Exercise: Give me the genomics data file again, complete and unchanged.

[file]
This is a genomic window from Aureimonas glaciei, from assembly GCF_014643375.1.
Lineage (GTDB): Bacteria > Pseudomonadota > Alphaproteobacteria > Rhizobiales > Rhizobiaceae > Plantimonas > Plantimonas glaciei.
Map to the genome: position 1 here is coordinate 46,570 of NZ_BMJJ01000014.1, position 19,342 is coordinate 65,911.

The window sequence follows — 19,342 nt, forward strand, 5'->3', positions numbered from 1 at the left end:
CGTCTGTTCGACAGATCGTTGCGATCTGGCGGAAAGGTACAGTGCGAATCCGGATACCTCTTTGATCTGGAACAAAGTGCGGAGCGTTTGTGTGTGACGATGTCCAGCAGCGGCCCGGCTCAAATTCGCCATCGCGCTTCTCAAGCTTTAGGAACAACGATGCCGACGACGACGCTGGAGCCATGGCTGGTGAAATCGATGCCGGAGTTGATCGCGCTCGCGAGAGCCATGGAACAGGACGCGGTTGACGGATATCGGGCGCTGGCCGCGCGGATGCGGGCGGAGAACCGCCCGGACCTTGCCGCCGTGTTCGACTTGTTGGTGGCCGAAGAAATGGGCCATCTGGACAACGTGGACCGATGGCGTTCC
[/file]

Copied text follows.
This is a genomic window from Aureimonas glaciei, from assembly GCF_014643375.1.
Lineage (GTDB): Bacteria > Pseudomonadota > Alphaproteobacteria > Rhizobiales > Rhizobiaceae > Plantimonas > Plantimonas glaciei.
Map to the genome: position 1 here is coordinate 46,570 of NZ_BMJJ01000014.1, position 19,342 is coordinate 65,911.

The window sequence follows — 19,342 nt, forward strand, 5'->3', positions numbered from 1 at the left end:
CGTCTGTTCGACAGATCGTTGCGATCTGGCGGAAAGGTACAGTGCGAATCCGGATACCTCTTTGATCTGGAACAAAGTGCGGAGCGTTTGTGTGTGACGATGTCCAGCAGCGGCCCGGCTCAAATTCGCCATCGCGCTTCTCAAGCTTTAGGAACAACGATGCCGACGACGACGCTGGAGCCATGGCTGGTGAAATCGATGCCGGAGTTGATCGCGCTCGCGAGAGCCATGGAACAGGACGCGGTTGACGGATATCGGGCGCTGGCCGCGCGGATGCGGGCGGAGAACCGCCCGGACCTTGCCGCCGTGTTCGACTTGTTGGTGGCCGAAGAAATGGGCCATCTGGACAACGTGGACCGATGGCGTTCC